Call Again, He Is Made Of Stone

A contributor to our forum named Dan wrote to us last year to say he was making his way through The Chessmen of Doom for the first time in over a decade. In the early chapters of the novel something “tugged at [his] memory” when he read the description of Peregrine “Perry” Childermass’ tomb:
The massive bronze doors of the tomb were flanked by two Grecian columns, and the Childermass name was chiseled on the cornice. A few feet from the entrance stood a white marble statue of a bearded man in old-fashioned formal dress. He held a top hat and gloves in one hand, and with his other hand he pointed at the tomb [The Chessmen of Doom; 16].


Finally he made the connection: the statue and tomb of Peregrine Childermass strongly recall John P. Bowman and the Laurel Glen Mausoleum, both located in Cuttingsville, Vermont.

John Porter Bowman (1816-91) was a wealthy Vermonter who made his money in the leather goods business during the Civil War. Following the death of his family – wife, Jennie E. Gates (1824-80), and daughters Addie (b.d. 1854) and Ella (1860-1879) – Bowman spent $75,000 on construction of an elaborate marble mausoleum. For over a year, over 100 skilled sculptors, stonecutters, masons, and laborers erected the tomb, designed by New York architect G. B. Croff. Completed in 1881-82, the most notable feature of the tomb is a life-sized white marble sculpture of Bowman himself. The figure is paused on the stone steps of the mausoleum, as though looking in at the tomb of his family. In one hand he holds a funeral wreathe. In the other he carries a key as well as a hat and gloves.

Following the construction of the mausoleum, Bowman then oversaw construction of Laurel Hall, a Queen Anne style mansion directly across the road from the mausoleum grounds. The University of Vermont Historic Preservation Program notes the “large two story house with its three story central tower is a grand building that exudes a secure and gentle grandeur with the wide wrapping porch and conservative use of exterior decoration. Laurel Hall was built to be the summer residence of a man who had no family, yet commissioned a house to have four bedrooms in addition to two separate bedrooms for servants. The interior of the house truly reflects the wealth and social status of Bowman, with sixteen foot ceilings, large formal hallway with polychromatic painted archway, wide cherry Eastlake staircase, and large multi-hued windows in the stairwell.”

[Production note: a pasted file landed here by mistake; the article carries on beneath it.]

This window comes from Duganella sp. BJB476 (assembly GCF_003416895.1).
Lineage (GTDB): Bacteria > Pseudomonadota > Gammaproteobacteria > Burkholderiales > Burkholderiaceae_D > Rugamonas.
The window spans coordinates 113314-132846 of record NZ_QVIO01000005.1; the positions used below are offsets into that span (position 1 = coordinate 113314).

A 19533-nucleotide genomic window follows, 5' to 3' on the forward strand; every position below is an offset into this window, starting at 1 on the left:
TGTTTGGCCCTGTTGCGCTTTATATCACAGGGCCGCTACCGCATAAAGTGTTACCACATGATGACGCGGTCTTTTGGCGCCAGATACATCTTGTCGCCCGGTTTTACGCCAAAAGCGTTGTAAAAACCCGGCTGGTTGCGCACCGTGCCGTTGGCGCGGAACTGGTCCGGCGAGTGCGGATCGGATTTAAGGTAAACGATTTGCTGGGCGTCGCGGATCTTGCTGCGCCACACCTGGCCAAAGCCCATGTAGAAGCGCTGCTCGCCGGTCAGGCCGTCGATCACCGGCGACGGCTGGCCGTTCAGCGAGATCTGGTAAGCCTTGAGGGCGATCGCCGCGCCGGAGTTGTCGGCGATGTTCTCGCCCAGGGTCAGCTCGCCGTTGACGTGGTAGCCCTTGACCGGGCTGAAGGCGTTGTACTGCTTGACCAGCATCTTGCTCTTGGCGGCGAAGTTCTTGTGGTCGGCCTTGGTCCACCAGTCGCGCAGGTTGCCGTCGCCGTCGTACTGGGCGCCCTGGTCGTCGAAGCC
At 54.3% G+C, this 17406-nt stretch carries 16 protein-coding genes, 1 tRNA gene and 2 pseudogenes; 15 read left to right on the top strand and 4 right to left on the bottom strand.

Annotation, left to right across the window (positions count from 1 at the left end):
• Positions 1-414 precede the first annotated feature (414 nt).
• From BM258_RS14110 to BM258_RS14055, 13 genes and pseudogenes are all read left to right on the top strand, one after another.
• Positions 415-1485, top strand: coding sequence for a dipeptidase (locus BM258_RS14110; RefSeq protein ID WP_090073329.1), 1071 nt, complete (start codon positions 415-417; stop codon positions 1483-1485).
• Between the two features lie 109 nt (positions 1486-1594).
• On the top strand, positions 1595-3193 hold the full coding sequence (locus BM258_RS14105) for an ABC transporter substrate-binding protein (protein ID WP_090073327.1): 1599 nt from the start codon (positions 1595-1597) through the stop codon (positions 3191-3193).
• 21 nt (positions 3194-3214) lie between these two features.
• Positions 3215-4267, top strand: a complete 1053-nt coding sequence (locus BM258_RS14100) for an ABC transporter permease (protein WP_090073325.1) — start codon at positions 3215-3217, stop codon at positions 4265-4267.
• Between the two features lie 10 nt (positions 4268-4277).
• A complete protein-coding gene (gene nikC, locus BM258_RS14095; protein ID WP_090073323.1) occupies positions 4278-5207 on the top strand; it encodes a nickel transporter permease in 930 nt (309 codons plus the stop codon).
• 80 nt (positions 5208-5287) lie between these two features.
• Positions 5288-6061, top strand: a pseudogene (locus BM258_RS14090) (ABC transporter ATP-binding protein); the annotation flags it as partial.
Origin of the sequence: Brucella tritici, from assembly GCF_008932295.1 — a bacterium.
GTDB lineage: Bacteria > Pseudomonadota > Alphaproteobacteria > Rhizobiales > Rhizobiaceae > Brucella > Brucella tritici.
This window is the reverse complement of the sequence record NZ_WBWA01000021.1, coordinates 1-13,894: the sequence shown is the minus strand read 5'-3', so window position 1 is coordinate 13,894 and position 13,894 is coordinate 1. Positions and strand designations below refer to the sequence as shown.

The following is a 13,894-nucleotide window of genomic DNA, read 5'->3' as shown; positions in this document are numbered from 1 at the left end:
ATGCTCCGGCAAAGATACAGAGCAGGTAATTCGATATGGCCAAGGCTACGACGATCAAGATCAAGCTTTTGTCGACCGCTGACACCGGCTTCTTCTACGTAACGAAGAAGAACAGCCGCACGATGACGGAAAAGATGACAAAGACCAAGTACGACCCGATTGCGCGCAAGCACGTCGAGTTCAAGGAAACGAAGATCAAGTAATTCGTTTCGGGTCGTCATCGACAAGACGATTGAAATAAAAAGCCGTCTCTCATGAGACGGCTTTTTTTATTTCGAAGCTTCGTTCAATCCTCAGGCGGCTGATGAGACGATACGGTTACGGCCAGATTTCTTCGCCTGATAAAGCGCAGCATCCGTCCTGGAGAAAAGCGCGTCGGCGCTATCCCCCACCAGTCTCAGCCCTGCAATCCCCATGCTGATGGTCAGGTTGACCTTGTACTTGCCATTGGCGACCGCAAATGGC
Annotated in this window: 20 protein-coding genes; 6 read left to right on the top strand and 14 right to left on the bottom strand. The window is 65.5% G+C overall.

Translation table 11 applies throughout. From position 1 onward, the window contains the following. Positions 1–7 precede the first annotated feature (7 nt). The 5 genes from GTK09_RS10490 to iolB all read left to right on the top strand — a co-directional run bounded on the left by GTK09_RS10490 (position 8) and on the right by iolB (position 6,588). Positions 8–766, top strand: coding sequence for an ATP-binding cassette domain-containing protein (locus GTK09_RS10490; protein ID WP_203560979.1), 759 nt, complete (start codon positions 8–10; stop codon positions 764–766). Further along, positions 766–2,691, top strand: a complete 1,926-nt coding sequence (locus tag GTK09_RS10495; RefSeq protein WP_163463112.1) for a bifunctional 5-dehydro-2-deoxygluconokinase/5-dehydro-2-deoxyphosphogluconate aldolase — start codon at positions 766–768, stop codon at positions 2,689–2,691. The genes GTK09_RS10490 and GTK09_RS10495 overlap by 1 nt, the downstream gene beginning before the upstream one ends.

The New York Times featured the estate in its travel section in 1974, commenting that it still drew thousands of visitors a year. It was featured in Yankee Magazine in 1960, has appeared in cemetery guides and books of New England ghost stories, and was featured in a 1991 museum exhibition of Vermont history that traveled to Middlebury College, the Bennington Museum, and the Vermont Historical Society.

Dan suggests that even if Bellairs never visited Cuttingsville, “it is possible that he may have read about it in the New York Times or perhaps in the cemetery guides mentioned above. In any case, it does seem to be one of those lovely bits of esoteric knowledge to which Bellairs would have been attracted.”

Comments

I just started reading Bellairs again--the first time in about 20 years. Luckily I live in Vermont and can make a pilgrimage to a Bellairs-related site! Thank you for the great little article.

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